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Information technologies are also challenging existing liability laws and social practices for holding individuals and institutions accountable. In addition, computer errors can cause serious harm to individuals and organizations. Poor data quality is also to blame for disruptions and losses for businesses.

Although information technologies hold many benefits to the quality of life of individuals, they also hold many challenges. Negative social consequences can be extremely harmful to individuals, societies, and political institutions. Some of the negative consequences include the balancing power between centralizing and decentralizing computing and decision making; reduced response time to competition due to the more efficient global marketplace; maintaining boundaries between family, work, and leisure; dependability on information systems and vulnerability if they fail; increase in computer crime and abuse; loss of jobs; the increase of racial and social class split; and the increase of health risks, such as repetitive stress injury, computer vision syndrome, and techno stress.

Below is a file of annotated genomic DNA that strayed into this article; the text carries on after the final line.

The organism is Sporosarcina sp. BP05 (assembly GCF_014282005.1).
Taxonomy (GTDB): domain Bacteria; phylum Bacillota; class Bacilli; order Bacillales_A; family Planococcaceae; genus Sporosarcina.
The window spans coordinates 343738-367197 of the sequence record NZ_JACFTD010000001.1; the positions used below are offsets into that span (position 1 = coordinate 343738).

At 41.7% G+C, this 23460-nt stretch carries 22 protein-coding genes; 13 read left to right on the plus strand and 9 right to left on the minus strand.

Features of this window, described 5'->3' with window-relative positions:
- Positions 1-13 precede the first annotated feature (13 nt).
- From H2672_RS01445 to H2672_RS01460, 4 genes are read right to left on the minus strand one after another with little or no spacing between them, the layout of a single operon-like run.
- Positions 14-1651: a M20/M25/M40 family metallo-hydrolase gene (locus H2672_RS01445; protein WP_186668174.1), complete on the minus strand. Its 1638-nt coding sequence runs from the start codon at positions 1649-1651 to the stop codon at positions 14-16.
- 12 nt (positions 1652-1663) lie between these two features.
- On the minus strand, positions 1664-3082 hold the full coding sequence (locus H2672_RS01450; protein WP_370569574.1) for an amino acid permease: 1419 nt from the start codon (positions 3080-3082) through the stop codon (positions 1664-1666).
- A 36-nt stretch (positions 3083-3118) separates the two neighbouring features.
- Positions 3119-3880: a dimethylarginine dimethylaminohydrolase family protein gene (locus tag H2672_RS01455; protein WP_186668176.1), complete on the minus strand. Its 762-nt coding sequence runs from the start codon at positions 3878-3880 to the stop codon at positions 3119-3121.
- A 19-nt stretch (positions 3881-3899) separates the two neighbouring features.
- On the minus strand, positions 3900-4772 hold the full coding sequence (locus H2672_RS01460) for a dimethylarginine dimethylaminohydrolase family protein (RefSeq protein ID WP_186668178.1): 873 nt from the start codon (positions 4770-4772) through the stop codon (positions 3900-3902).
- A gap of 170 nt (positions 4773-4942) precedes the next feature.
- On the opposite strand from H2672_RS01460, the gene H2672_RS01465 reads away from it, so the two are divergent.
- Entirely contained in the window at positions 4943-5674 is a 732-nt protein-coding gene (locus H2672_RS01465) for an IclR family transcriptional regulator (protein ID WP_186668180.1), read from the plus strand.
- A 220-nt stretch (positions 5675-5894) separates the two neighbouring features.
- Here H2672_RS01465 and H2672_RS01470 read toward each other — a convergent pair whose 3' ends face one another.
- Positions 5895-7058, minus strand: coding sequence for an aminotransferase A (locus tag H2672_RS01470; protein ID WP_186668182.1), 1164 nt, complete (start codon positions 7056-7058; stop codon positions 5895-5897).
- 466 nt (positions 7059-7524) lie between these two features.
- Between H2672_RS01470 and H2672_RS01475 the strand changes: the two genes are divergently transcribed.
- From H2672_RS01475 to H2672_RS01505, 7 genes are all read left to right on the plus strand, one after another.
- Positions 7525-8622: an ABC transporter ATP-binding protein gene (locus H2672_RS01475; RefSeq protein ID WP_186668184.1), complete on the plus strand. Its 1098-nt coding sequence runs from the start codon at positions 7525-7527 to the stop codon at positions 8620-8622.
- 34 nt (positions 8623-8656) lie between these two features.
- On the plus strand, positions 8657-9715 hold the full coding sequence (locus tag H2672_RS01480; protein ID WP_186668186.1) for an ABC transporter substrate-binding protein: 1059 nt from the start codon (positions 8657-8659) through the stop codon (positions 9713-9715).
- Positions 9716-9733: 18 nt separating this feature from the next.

Different Ways to Overcome From Ethical and Social Issues

in Information Systems

Technical solutions
The Platform for Privacy Preferences (P3P) Allows Web sites to communicate privacy policies to visitors Web browser user User specifies privacy levels desired in browser settings E.g. medium level accepts cookies from first party host sites that have opt-in or opt-out policies but rejects third-party cookies that use personally identifiable information without an opt-in policy.

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Property rights: Intellectual property Intellectual property: Intangible property of any kind created by individuals or corporations Three main ways those protect intellectual property 1. Trade secret: Intellectual work or product belonging to business, not in the public domain 2. Copyright: Statutory grant protecting intellectual property from being copied for the life of the author, plus 70 years 3. Patents: Grants creator of invention an exclusive monopoly on ideas behind invention for 20 years